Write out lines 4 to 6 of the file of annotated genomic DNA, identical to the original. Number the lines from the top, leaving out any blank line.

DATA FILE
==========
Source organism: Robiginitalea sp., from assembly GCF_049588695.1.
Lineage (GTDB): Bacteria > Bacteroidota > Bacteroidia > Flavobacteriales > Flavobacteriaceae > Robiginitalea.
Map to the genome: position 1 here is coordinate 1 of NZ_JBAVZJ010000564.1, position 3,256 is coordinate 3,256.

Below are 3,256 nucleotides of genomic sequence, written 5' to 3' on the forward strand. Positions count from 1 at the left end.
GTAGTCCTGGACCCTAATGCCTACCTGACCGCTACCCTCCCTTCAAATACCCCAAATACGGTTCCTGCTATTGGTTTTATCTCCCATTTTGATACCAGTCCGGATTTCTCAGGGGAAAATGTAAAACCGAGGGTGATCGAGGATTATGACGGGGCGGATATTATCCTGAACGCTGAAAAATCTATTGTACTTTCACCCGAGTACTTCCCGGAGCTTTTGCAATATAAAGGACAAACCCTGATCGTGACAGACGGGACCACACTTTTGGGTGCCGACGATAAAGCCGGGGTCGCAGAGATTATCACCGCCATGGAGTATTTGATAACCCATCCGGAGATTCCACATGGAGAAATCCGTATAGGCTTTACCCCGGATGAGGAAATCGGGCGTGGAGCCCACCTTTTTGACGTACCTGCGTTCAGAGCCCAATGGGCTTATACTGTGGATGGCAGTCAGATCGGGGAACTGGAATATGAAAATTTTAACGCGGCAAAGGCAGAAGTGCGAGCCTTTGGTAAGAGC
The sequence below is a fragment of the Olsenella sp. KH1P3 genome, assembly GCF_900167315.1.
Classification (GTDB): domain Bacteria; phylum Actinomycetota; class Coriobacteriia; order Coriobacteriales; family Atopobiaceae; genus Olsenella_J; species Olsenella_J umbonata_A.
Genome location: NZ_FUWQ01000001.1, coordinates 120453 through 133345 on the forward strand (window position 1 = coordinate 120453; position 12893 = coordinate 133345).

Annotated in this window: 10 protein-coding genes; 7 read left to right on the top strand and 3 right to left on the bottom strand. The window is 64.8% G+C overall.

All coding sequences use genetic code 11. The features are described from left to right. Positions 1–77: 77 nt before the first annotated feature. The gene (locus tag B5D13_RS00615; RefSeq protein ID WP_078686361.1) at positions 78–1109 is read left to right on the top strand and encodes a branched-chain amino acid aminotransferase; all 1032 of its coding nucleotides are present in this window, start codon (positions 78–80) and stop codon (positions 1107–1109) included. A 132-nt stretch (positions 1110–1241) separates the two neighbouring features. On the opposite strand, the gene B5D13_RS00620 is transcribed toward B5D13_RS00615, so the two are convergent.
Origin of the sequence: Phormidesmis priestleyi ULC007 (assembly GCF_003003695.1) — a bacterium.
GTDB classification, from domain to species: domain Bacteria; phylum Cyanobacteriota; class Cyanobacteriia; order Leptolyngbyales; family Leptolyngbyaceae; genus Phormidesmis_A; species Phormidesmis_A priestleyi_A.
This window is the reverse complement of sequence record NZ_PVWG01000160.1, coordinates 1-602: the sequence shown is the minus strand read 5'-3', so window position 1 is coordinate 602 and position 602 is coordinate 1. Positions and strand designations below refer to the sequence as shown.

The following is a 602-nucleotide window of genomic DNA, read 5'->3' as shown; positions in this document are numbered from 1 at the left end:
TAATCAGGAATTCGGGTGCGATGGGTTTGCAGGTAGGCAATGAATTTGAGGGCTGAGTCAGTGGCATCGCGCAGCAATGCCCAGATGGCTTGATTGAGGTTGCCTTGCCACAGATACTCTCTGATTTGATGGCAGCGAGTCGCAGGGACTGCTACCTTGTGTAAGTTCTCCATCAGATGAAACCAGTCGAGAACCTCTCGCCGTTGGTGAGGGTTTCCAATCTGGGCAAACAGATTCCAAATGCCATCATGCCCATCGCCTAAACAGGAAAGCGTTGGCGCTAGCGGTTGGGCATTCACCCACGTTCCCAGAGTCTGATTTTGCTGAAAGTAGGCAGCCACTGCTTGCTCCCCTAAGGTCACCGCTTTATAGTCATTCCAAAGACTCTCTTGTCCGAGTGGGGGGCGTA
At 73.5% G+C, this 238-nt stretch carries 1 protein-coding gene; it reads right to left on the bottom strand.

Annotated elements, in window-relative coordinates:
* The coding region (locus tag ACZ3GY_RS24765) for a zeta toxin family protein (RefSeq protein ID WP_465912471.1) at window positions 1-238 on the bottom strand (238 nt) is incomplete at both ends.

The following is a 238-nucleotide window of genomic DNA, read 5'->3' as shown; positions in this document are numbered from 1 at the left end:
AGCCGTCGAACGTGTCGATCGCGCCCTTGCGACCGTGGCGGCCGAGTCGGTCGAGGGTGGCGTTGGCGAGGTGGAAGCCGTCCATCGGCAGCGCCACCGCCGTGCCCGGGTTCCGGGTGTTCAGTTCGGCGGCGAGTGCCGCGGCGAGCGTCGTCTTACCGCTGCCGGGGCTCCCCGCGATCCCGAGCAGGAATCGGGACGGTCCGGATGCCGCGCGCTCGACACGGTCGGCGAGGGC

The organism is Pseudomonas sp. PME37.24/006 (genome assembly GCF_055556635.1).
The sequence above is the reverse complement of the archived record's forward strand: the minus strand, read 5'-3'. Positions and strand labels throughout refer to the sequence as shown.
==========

Below are 3,256 nucleotides of genomic sequence, written 5' to 3' on the forward strand. Positions count from 1 at the left end.
GTAGTCCTGGACCCTAATGCCTACCTGACCGCTACCCTCCCTTCAAATACCCCAAATACGGTTCCTGCTATTGGTTTTATCTCCCATTTTGATACCAGTCCGGATTTCTCAGGGGAAAATGTAAAACCGAGGGTGATCGAGGATTATGACGGGGCGGATATTATCCTGAACGCTGAAAAATCTATTGTACTTTCACCCGAGTACTTCCCGGAGCTTTTGCAATATAAAGGACAAACCCTGATCGTGACAGACGGGACCACACTTTTGGGTGCCGACGATAAAGCCGGGGTCGCAGAGATTATCACCGCCATGGAGTATTTGATAACCCATCCGGAGATTCCACATGGAGAAATCCGTATAGGCTTTACCCCGGATGAGGAAATCGGGCGTGGAGCCCACCTTTTTGACGTACCTGCGTTCAGAGCCCAATGGGCTTATACTGTGGATGGCAGTCAGATCGGGGAACTGGAATATGAAAATTTTAACGCGGCAAAGGCAGAAGTGCGAGCCTTTGGTAAGAGC
The sequence below is a fragment of the Olsenella sp. KH1P3 genome, assembly GCF_900167315.1.